The word Ballad is of French provenance. It is a type of poetry or verse which was basically used in dance songs in the ancient France. Later on, during the late 16th and 17th century, it spread over the majority of European nations. Owing to its popularity and emotional appeal, it remained a powerful tool for poets and lyricists to prepare music in the form of lyrical ballads and earn a handsome income from it.
The art of Lyrical ballad as well as Ballad poetry lost popularity during the latter half of the 19th century. However, it is still read and listened to with interest in most of European countries including the British Isles.
Evolution of Ballad
Two schools of thoughts, namely Communal school of thought and Individualists school of thought, have dominated the world of ballad through its development. Communalists believe that the evolution of the ballad was a result of the joined and shared literary endeavors of many people. Individualists negate this approach to the extent that they consider the later development as a modification of the archetype.
Most of the ballad examples in ancient times used to be passed to the next generation through oral traditions. This is because there was no language in which to write them down.
However, in the modern world, the preservation and transmission of such literary treasures has become easier. The availability of advanced technology and common languages has not only improved the documentation but the accessibility of these resources for people in every part of the world, as well.
Distinguishing Features of Ballads
Ballads, no matter which category they fall in, mostly rely on simple and easy-to-understand language or dialect from its origin. Stories about hardships, tragedies, love and romance are standard ingredients of ballads. This is irrespective of geographical origins.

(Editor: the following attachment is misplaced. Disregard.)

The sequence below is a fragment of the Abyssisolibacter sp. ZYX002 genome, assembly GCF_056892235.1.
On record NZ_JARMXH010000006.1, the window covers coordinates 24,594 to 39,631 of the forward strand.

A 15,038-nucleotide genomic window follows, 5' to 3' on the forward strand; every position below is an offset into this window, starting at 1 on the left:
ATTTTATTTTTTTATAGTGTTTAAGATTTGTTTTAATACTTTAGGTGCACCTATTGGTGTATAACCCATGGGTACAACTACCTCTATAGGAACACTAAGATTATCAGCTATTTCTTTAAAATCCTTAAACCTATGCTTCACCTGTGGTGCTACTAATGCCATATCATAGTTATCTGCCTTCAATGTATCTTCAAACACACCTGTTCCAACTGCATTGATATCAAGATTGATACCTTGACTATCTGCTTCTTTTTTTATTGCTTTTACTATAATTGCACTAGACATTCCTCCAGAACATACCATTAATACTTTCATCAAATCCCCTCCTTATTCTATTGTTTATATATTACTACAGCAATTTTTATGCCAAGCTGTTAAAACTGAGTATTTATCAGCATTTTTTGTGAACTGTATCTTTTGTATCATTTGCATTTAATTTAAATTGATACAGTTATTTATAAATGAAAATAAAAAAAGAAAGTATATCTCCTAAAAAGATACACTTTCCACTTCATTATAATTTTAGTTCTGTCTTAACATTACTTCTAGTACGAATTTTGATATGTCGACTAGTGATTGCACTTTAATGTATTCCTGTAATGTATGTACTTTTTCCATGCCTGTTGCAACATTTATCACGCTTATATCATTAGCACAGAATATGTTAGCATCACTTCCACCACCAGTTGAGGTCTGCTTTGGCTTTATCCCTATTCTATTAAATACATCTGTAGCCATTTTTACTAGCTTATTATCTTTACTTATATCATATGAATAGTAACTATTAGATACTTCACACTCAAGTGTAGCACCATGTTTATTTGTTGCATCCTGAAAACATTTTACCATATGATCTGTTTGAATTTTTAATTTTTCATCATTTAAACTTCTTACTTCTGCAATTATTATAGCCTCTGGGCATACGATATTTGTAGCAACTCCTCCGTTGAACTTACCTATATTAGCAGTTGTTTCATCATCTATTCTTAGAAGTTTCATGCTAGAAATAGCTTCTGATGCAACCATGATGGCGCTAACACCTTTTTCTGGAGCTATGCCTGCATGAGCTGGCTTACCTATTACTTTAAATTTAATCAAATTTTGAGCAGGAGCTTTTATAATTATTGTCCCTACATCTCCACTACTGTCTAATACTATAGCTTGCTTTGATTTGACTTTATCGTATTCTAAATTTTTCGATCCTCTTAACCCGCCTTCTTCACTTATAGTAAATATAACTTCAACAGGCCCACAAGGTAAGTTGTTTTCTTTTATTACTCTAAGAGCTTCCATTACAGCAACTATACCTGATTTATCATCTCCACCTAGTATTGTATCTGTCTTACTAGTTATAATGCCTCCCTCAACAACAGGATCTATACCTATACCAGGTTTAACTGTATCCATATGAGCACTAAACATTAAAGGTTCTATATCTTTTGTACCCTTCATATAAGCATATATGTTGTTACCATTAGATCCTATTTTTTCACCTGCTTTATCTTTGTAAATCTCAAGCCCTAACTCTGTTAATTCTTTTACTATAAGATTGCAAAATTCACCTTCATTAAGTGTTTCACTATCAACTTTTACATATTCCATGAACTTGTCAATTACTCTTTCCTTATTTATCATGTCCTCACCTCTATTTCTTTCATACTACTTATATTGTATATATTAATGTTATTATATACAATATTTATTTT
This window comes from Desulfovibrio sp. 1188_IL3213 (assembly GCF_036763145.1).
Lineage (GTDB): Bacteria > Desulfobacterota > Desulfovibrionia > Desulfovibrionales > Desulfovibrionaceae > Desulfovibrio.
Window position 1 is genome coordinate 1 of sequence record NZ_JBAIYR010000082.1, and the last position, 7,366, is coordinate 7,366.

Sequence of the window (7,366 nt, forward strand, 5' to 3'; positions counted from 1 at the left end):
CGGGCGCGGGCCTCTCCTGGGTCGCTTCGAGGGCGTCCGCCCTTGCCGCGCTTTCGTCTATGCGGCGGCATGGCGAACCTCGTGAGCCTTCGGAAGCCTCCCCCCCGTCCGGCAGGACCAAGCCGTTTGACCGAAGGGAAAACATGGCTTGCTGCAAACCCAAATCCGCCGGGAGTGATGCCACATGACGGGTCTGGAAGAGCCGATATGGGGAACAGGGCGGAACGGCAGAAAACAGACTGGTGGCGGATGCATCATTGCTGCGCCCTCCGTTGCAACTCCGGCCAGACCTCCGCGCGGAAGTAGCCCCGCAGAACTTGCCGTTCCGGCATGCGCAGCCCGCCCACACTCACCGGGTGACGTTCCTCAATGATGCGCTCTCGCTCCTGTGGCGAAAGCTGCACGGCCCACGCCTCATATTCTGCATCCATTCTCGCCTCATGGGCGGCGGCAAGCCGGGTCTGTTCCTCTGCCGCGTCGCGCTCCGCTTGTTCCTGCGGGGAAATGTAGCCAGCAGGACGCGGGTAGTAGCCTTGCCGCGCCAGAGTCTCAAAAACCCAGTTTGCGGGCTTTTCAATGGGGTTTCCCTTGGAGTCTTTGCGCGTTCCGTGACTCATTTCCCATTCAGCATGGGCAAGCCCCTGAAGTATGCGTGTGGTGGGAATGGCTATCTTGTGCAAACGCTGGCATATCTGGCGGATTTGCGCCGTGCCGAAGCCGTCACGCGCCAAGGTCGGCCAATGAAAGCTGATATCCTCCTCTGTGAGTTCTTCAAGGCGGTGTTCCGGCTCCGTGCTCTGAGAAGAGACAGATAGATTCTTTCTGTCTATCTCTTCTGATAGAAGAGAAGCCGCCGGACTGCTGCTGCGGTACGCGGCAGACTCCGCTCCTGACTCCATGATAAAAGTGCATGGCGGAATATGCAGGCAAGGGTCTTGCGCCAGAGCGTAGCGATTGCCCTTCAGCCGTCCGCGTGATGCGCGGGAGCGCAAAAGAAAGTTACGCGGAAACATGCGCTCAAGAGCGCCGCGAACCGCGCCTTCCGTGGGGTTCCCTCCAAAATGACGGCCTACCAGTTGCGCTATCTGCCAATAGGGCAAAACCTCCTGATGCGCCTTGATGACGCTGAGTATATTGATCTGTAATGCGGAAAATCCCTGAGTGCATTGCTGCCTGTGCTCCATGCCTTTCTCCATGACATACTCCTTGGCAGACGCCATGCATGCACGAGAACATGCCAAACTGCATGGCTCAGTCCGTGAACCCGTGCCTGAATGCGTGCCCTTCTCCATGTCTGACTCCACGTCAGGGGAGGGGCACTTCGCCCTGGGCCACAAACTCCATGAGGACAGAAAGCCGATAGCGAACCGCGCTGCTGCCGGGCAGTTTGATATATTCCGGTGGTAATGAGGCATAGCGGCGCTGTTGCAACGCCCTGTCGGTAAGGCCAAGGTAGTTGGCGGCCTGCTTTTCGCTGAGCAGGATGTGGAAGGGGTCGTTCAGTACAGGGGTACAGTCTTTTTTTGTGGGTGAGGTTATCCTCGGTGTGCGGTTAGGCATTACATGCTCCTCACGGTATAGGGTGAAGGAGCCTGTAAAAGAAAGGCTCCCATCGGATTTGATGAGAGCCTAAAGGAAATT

Another conspicuous element of any ballad is the recurrence of certain lines at regular intervals. Ballads can also be in interrogative form with appropriate answers to every question they ask.
Divisions of Ballad
Following is the list of broad categories of ballad;
- Stall ballads
- Lyrical ballads
- Popular ballads
- Blue ballads
- Bush Ballads
- Fusion ballads (pop and rock)/Modern ballads
All these categories are primarily meant to convey popular messages, stories or historical events to audiences in the form of songs and poetry.
The world of literature and music is replete with examples of ballad. The following paragraphs offer extracts of some of the popular ballads.
“Tam Lin” is an example of a popular (traditional) ballad.
‘O I forbid you, maiden all,
That wears gold in your hair,
To come or go by Carterhaugh
For young Tam Lin is there.
“Rime of an Ancient Mariner” is an example of a lyrical ballad.
‘Day after day, day after day
We stuck nor breathe, nor motion;
As idle as a painted ship
Upon a painted ocean’
“Stagolee” is an example of a blue ballad with roots in American folk music.
Stagolee was a bad man
They go down in a coal mine one night
Robbed a coal mine
They’s gambling down there’
“Drover” is an example of a bush ballad.
‘From the sunburnt plains of far off North Australia
Came a fella born to ride the wide brown land
Oh he grew up running wil
But soon by all was styled
As the country’s greatest-ever droving man’
“The Ballad of Billy the Kid” is an example of a modern ballad.
‘From a town known Wheeling, Wes Virginia
Rode a boy with six gun in his hands
And his daring life crime
Made him a legend in his time
East and west of Rio Grande’
Functions of Ballad
Ballads, as stage performance, enjoyed the status of being one of the main sources of entertainment in ancient times. Legends and historical events were narrated in the form of a ballad which would comprise song and dance.
Ballad was a perfect substitute for our current day technology-based entertainment, albeit with more emotional appeal. In the 18th century, the ballad based stage entertainment came to be known as Ballad Opera. According to ballad aficionados, the first formal Ballad opera was staged in the first half of 18th century with the theme of “the Beggars Opera”.